Much of what the fashion industry reports on is to do with major exhibitions and famous brands. That ignores the vast number of designers that are taking their first steps on the retail runway. We caught up with Meen, a graduate of the University of Arts London, who is creating hand made accessories with a twist from her Ghanaian heritage.
“Growing up, I was surrounded by fashion”, explains Meen. “Mum was always coming around with new fabrics and designs. I was being influenced from a young age, without really noticing it”.
After doing an initial course in Fashion and Textiles, Meen went to the London College of Communications to study Surface Design.
Close to the time she was about to graduate, she began experimenting, “I would take some of the cloths that were lying around at home, cutting intricate patterns and then mounting the prints on a harder material”.
Very much at the learning stage, Meen has already found that it is easier to maintain your existing customer base than expand.
“My designs are quite bold”, she told us. “You need to have a confident character to wear my products. For example, when I sell in the markets around London, I have a lot of young women try them out, tell me how much they love them – but then say, ‘Oh but I’m not sure I could wear that outside'”.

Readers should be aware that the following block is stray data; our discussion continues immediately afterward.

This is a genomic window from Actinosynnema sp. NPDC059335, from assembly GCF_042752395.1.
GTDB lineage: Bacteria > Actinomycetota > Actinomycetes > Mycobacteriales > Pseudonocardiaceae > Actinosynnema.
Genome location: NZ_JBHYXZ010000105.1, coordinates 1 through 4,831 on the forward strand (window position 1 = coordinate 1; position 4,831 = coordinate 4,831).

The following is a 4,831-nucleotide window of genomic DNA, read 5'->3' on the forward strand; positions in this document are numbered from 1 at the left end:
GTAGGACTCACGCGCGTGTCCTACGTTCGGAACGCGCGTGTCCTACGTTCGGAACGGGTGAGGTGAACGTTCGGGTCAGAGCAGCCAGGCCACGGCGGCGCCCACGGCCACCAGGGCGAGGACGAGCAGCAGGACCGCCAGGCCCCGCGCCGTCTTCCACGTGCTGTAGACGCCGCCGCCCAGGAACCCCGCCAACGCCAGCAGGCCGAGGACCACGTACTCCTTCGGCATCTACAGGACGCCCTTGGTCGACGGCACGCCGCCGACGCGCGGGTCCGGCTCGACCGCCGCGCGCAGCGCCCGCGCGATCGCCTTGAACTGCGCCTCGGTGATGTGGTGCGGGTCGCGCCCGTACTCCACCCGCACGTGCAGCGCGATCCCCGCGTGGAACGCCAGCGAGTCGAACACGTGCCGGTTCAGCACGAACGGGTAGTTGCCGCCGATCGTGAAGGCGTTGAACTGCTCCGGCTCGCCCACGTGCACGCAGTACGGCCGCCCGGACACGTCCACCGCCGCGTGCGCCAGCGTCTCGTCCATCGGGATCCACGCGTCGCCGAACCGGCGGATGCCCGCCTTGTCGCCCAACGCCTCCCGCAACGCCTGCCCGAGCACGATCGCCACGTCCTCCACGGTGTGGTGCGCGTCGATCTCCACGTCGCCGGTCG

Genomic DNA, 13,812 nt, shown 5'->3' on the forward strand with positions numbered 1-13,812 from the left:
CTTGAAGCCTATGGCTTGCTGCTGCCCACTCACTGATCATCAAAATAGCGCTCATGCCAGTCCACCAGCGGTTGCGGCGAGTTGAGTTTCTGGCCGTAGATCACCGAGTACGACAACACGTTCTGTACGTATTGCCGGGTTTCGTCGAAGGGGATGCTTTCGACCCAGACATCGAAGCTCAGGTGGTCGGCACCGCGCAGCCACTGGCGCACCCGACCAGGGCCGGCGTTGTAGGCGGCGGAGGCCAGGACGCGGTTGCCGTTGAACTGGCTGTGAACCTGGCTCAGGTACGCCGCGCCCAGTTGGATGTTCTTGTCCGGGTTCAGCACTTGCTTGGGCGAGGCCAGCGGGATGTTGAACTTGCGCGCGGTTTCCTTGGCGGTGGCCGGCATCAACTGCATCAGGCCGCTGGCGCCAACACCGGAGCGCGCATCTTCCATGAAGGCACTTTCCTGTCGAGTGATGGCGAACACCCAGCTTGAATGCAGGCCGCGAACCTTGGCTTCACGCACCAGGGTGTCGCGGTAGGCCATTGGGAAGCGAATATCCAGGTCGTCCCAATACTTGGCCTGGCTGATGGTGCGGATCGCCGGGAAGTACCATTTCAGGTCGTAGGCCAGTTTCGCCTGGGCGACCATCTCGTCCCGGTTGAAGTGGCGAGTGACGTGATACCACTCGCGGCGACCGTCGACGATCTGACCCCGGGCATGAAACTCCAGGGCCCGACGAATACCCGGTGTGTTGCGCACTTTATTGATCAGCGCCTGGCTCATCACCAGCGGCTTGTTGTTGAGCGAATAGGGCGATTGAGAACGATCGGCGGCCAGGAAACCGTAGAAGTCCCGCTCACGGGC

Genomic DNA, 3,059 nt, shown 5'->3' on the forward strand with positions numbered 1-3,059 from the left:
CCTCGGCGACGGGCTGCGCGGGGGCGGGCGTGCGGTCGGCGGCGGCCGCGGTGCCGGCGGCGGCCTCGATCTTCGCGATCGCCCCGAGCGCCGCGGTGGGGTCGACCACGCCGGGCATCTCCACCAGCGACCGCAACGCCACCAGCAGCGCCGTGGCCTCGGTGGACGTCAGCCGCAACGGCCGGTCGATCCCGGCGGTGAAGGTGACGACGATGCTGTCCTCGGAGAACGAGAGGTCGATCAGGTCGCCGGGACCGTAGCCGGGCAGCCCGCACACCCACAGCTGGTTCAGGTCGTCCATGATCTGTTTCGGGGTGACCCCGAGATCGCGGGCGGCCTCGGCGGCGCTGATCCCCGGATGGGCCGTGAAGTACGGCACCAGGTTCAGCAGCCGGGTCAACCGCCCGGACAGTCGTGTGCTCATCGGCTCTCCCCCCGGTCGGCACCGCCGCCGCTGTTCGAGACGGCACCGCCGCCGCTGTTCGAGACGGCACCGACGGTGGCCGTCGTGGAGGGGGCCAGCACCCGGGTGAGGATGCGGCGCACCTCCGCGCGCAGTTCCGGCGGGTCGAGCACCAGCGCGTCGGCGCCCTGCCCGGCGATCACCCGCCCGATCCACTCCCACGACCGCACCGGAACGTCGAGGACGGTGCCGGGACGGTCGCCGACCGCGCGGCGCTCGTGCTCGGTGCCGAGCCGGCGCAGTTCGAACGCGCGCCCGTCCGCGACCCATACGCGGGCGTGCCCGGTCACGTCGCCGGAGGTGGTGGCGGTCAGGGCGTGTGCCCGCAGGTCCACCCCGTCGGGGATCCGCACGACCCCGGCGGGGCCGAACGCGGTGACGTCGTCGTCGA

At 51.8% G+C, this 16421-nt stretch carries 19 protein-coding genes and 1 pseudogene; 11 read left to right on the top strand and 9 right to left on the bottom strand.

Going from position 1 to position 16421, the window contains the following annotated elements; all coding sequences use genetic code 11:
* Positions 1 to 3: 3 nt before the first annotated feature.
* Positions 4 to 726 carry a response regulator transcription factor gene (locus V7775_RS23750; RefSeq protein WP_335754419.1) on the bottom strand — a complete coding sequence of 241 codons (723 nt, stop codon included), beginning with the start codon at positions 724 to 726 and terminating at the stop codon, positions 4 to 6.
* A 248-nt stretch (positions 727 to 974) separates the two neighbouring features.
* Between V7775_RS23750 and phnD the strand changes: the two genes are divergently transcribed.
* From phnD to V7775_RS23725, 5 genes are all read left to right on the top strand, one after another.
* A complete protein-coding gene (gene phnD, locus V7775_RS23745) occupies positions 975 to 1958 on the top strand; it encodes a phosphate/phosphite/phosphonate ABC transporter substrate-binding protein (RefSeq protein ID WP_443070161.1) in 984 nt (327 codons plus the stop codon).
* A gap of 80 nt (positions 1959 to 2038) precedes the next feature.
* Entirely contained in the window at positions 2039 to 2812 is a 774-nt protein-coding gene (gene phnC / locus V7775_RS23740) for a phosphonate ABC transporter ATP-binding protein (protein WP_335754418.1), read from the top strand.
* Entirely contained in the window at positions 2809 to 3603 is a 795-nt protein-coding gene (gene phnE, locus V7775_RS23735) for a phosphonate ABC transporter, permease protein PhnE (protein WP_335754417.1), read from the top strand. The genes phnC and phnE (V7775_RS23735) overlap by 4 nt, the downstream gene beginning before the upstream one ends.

We asked about scaling up her business and Meen told us about the difficulties, “It is a very competitive market. Hard to get into, but I want to keep trying”.
“To be honest, if I really want to take it to the next level, I will need to spend a lot of time in Ghana – building connections with factories and seeing if I can get the right manufacturing partner”, she said. “Manufacturing my products in Ghana is one of my dreams”.
We then asked about the specific challenges to this kind of accessory, “Cutting the shapes is difficult, but really the biggest challenge is the time it takes to get the perfect adhesive contact. It can take more than a day to complete one item. Sure, you can start more than one at a time, but it’s still slow”.
Finally, we wanted to know what a ‘dream collaboration’ would look like.
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